Honors English 4
24 October 2014 Paganism and Christianity
“Do not cite the deep magic to me, Witch. I was there when it was written” (The Chronicles of Narnia: The Lion the Witch and The Wardrobe). This is just one example of the attitudes portrayed towards the modern idea of a witch. From the Wicked Witch of the West to the White Witch of Narnia, witches have become prevalent in popular culture. The portrayals of these characters as sinister villains betray the lack of understanding of the culture of modern-day witches, known as Paganism. In contrast, Christian culture is widely known in modern times. Like Christianity, Paganism has had an impact on the culture of today, albeit discreetly. Though many people believe them to be vastly different, Paganism and Christianity do have numerous similarities and differences, particularly in regards to their beliefs, observances and holidays.
In general, Pagans believe in the presence of “the divine in nature”, not wishing to harm the environment. Pagans believe that humanity is not “set above” the rest of nature. However, Paganism encompasses many different religions, such as Wiccans, Druids, Heathens and Odinists, meaning there is no single set of beliefs that define Paganism. For instance, most Wiccans believe in a God and Goddess who engage in a yearly cycle of life and death. This Goddess has three aspects: the Virgin, the Mother and the Crone. Heathens, however, largely follow the gods of Norse mythology (“Religion: Paganism”). “Some [Pagan religions] are extremely open to diversity of opinion, while others are tightly catechized” (Rogers). Pagans typically believe that males and females are equal, as seen by the Wiccans’ God and Goddess (“Religion: Paganism”). Some Pagan religions, such as Spiritual Feminism and Dianic Wicca, focus on the Goddess alone (Rogers). Pagans try to avoid the presence of an overarching dogma in their religion (Blain 233). Consequently, separate congregations of Pagans, known as covens, have different beliefs (“Religion: Paganism”).
Pagans do not have a consistent set of religious observances to follow, since many religions qualified as Pagan have different sets of beliefs (“Religion: Paganism”). Also, because “sacred books [for Pagans] are not readily found,” followers of similar Pagan religions may worship very differently (Blain 233). As such, Pagans do not have a strict set of guidelines. “Many Pagans believe ‘if it harms none, do what you will’”. Contact with the “divine” in the natural world is the goal of most Pagan rituals. A Pagan ritual is believed to be “a symbolic language of communication between the human and the divine” (“Religion: Paganism”).Magic is used in many, but not all Pagan rituals. Pagans commonly, though not always, meet and celebrate in covens (“Paganism”). “In Wicca, it is common for such [rituals] to be timed to the phases of the moon” or during one of the many Pagan holidays. Many Pagan religions urge practitioners to maintain formal secrecy in regards to Pagan rituals (Rogers).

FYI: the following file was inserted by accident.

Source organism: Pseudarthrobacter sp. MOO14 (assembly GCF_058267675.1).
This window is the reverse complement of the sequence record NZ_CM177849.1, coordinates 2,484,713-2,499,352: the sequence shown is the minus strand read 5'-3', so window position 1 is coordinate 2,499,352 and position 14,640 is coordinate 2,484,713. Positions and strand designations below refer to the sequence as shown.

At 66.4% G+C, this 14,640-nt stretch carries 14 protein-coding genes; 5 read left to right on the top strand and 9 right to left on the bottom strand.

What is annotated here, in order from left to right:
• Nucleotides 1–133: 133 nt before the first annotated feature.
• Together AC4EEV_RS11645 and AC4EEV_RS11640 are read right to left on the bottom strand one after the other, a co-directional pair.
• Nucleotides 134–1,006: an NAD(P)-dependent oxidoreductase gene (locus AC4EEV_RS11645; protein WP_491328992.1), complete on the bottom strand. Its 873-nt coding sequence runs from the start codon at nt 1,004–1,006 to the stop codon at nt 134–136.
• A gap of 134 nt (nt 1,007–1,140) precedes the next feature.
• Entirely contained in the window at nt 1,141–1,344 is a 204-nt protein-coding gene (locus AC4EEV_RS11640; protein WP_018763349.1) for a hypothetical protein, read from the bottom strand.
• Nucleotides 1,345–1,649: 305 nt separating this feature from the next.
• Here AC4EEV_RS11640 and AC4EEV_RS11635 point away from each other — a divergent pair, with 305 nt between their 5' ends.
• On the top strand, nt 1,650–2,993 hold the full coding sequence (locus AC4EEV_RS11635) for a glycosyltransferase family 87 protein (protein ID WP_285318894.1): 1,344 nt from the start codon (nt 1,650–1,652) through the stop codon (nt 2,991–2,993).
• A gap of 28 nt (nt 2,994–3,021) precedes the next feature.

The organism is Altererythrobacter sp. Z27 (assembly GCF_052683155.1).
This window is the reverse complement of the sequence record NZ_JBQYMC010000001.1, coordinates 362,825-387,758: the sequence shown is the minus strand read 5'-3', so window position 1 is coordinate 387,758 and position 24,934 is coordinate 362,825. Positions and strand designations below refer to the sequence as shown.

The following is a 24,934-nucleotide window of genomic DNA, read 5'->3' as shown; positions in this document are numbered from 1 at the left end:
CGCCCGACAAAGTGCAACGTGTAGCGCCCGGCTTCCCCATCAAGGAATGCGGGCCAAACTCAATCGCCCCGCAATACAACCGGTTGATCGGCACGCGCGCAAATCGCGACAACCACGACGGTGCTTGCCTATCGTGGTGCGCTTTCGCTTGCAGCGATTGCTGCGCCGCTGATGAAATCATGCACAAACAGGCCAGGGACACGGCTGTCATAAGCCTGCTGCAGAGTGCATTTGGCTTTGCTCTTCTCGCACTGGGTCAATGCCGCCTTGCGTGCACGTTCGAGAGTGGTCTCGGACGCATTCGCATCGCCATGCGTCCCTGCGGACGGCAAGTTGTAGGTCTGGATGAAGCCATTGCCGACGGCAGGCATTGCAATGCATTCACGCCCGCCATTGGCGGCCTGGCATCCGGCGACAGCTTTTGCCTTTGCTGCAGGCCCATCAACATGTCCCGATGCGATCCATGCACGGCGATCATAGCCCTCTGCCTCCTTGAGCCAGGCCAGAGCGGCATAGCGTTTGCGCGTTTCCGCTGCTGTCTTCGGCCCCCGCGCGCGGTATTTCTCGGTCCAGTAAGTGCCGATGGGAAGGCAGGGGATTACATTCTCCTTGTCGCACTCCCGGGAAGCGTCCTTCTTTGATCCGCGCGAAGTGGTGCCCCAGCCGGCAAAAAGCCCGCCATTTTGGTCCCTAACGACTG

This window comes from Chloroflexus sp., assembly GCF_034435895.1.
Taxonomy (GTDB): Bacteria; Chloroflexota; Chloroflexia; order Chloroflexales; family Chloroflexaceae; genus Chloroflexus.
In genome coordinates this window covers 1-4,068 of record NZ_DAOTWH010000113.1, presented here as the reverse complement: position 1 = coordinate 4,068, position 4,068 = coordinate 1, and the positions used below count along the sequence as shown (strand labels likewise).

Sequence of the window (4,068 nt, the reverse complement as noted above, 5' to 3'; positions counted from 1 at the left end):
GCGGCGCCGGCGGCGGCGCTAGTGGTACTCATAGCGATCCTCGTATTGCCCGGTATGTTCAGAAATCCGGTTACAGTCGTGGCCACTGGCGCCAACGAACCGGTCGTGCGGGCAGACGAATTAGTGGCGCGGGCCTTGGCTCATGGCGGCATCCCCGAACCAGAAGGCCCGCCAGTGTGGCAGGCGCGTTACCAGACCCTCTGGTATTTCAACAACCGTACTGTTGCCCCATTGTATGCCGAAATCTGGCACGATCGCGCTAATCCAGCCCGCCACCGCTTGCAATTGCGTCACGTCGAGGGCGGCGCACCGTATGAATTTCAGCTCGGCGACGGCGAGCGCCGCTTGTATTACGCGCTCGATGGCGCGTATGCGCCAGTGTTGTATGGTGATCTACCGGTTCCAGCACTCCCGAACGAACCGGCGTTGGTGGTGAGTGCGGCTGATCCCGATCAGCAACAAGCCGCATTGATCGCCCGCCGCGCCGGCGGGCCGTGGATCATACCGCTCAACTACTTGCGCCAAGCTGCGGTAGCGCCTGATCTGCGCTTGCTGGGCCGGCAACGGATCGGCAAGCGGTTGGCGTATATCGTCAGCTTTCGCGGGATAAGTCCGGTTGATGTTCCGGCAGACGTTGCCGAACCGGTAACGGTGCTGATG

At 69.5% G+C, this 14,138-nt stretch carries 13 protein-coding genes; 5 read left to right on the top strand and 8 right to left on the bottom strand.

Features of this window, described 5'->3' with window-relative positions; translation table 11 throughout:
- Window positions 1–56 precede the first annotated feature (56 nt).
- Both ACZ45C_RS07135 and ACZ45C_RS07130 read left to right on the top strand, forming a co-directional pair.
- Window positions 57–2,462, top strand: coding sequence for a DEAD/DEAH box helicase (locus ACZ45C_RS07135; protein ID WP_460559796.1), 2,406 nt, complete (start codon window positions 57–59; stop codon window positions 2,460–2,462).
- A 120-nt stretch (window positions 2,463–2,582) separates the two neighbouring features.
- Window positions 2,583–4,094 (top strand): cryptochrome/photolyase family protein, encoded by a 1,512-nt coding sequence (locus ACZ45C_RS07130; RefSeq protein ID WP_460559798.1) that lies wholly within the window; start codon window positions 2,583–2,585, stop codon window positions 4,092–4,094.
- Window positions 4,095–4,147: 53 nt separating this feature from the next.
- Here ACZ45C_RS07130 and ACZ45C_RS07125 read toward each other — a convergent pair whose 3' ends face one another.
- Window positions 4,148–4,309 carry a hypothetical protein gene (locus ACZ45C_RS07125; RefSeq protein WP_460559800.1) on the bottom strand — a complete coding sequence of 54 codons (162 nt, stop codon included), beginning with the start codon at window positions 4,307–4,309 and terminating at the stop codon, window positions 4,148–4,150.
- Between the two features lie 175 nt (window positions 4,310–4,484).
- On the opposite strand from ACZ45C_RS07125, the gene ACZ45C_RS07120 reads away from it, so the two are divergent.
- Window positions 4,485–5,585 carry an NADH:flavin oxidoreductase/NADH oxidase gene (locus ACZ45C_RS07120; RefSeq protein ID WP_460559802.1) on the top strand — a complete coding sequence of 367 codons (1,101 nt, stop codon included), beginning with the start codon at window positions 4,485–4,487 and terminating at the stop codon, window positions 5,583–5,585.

As many Pagan rituals and celebrations coincide with certain seasons, the Pagan calendar, also known as the Wheel of the Year, is significant to most Pagan religions (“Religion: Paganism”). The Wheel of the Year consists of eight Pagan festivals, known as sabbats (“Sabbat”). These eight sabbats consist of four holidays with Celtic origins and four holidays based upon points in the solar calendar (“Religion: Paganism”). Each sabbat signifies an important part of the annual seasonal cycle (“Paganism”). The vernal equinox, for instance, celebrates the coming of spring and the increase of the powers of the God and Goddess (“Religion: Paganism”). Since many ancient cultures celebrated similar occasions, there are many festivals occurring around each sabbat. Yule, Christmas and Saturnalia are all celebrated near the winter solstice. Currently, many ancient Pagan customs have been adopted by society, such as the Yule